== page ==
Have any of my fellow divorced Catholics had a particularly positive experience with their parish? The more I look at my situation, as the 'abandoned spouse', the more bitter I become. It seems to me that for all the episcopal blather about pastoral kindness, my options remain basically unpalatable: (1) If (and only if) I'm prepared to remain alone until the day I die, I can remain a member in full communion with the church; or (2) If I can't endure lifelong solitariness, I can remain part of the church as long as I know my place, and that place is sweeping the church, making the tea, running the errands, and keeping my f*ing head down during Communion. I have the strong impression that the church from the parish priests upwards views divorcees not as real Catholics but as nuisances who are there on sufferance.
no plus ones
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- Thanks. There's no doubt in my mind about the validity of the marriage, so an annulment isn't an option. Thanks for your prayers - I'm genuinely glad things are going smoother at your end!May 23, 2017
- Thanks for your sound comments. I certainly appreciate the difficult situation that doctrinal logic throws up, but that doesn't honestly help. The thing is that the unique bond of love between man and woman IS something different from the love one has for one's friends or family: the second is at best an ersatz when it's used to replace the first.
I've asked myself whether loving the ex simply has to change form but not nature now we're apart, rather like your analogy of her being under a disability. I can't really embrace that: it's a very different thing to love someone who can't love you back than it is to love someone who will consciously never love you back and who views you with contempt. The first is noble and honourable; the second is rather pathetic and makes a one look less like a man and more like a dog desperate for a pat. I'm now aged 39 years; I don't have it in me to live like that for the next fifty or so.May 23, 2017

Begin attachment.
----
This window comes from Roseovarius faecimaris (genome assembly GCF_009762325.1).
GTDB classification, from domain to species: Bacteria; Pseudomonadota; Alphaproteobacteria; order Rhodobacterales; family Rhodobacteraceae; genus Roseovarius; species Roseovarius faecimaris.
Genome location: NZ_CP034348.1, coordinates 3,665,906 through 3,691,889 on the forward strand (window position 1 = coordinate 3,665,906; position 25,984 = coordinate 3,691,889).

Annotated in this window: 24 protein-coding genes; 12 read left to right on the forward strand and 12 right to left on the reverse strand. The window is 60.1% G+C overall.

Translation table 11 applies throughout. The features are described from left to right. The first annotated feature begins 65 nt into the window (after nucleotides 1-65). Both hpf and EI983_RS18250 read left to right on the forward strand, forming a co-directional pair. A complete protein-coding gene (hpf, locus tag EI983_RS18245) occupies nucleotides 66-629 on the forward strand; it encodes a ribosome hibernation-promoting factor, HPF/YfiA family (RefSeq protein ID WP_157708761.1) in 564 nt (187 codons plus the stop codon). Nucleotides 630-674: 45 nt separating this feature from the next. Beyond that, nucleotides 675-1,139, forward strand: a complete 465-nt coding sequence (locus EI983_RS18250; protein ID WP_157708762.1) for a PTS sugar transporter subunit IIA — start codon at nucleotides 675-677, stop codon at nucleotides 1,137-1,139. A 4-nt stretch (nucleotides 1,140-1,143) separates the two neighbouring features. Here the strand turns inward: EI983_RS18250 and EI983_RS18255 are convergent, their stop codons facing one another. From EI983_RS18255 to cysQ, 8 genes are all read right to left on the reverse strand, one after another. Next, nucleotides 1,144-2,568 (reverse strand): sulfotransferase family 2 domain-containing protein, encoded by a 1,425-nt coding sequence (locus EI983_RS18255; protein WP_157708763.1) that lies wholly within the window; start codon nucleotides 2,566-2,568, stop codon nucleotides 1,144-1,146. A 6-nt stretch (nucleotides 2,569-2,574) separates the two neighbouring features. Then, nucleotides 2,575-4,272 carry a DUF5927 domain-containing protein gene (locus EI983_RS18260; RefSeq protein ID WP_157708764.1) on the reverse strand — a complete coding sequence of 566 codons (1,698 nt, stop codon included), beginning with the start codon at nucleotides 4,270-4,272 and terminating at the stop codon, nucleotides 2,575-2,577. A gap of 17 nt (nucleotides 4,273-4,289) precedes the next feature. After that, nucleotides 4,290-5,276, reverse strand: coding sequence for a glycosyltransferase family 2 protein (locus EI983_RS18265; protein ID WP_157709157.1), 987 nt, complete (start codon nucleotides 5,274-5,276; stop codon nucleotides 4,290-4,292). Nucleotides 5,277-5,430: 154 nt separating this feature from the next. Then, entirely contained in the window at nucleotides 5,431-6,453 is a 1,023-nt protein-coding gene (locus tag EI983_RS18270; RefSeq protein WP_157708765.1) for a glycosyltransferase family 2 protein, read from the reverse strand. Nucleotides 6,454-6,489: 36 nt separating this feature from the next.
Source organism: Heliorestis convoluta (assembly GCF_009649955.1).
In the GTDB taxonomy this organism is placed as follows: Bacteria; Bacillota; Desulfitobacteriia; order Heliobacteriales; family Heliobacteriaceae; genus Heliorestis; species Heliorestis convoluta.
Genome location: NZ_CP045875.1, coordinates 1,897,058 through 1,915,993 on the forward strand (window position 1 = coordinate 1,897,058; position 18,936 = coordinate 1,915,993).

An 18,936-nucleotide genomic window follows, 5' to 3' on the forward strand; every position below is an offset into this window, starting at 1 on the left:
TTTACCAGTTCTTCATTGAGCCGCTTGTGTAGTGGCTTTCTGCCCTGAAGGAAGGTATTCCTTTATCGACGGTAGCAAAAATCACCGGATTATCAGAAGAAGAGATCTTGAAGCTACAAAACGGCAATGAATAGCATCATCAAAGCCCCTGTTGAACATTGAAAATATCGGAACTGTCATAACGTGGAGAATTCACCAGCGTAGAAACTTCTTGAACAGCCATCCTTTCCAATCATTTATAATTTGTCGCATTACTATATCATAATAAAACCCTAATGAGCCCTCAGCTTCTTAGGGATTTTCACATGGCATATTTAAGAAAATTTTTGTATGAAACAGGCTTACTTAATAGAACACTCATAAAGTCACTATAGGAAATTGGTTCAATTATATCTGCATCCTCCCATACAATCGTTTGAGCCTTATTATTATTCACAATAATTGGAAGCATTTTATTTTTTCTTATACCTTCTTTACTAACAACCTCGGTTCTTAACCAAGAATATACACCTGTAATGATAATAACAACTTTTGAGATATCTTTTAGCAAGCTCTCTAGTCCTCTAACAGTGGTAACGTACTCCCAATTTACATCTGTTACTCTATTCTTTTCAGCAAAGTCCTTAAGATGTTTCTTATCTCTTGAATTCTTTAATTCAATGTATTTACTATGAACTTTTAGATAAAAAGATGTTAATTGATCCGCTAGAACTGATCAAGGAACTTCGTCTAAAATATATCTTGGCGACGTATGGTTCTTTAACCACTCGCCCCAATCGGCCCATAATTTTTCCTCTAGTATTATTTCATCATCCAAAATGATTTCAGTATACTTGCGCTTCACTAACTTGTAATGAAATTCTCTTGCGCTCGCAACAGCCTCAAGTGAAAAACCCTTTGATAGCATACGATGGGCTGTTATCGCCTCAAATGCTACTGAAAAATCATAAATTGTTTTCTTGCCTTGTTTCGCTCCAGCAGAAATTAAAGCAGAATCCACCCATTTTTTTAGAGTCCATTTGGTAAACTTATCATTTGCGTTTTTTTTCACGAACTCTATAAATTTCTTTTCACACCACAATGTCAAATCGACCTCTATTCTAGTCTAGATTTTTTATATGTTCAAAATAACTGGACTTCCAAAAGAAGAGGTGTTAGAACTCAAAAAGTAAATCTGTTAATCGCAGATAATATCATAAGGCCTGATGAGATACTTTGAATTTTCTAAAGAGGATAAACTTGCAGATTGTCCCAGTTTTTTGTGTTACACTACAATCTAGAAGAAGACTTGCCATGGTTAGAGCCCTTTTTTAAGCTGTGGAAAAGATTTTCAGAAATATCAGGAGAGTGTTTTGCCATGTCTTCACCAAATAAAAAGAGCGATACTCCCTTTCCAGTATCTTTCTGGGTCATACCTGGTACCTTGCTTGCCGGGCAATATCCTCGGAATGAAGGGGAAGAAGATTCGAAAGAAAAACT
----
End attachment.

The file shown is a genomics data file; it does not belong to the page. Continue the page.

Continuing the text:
- In a nutshell, a divorced Catholic remains a member in good standing with the church and can receive the sacraments. However, forming any new romantic attachment including marriage except with the (former) spouse is prohibited: a Catholic who does so is automatically excommunicated.May 23, 2017
- ThanksThe core paragraph in that article is really this: "The Church—the institution as well as the individuals—needs to minister to the millions of divorced Catholics by both changing ingrained attitudes and reaching out in love. Yes, the Church is and should be pro-marriage, but, like its Lord, it must also love and support those whose marriages have failed. It’s a fine line to walk, but it is necessary."
The problem is, the support always looks the same: Integrating those who are divorced (and certainly any who repartner) into the life of the parish means giving them other roles than being a communicant. As those roles can't include being on a church committee, or teaching, or being a eucharistic minister or a lector, it means (as I said above) making the tea and sweeping the church. It's terribly hard not to take this as being told "you have a place in our community - just don't forget that it is and always will be right at the bottom"
Probably I'm guilty of the sin of pride, but this is why I'm very close to leaving the Church. I just don't think there's anything here for me, and I hate the thought of what I'll become after 50 years of negativity and bitterness.May 23, 2017
- I am sorry that you are experiencing that type of treatment. We have several Divorced members in our Church and as a Church community we do not allow anyone to be treated any differently. As I said earlier I am a Divorced and remerried and as me I am a Eucharist Minister, I am on the Parish council and my wife is the youth ministry for 4 Churches. We also have others Divorced members that remerried that also work in and with the Church. I can not speak for the entire Catholic community but as for us, Every one is included in God's work. I Pray that you can and do continue to to be a part of the Catholic Church and that your Church home can and does accept you for who you are and for what you have to offer. God's Blessings my Friend.May 24, 2017
- Boy that's pretty severe from a Catholic perspective.May 24, 2017
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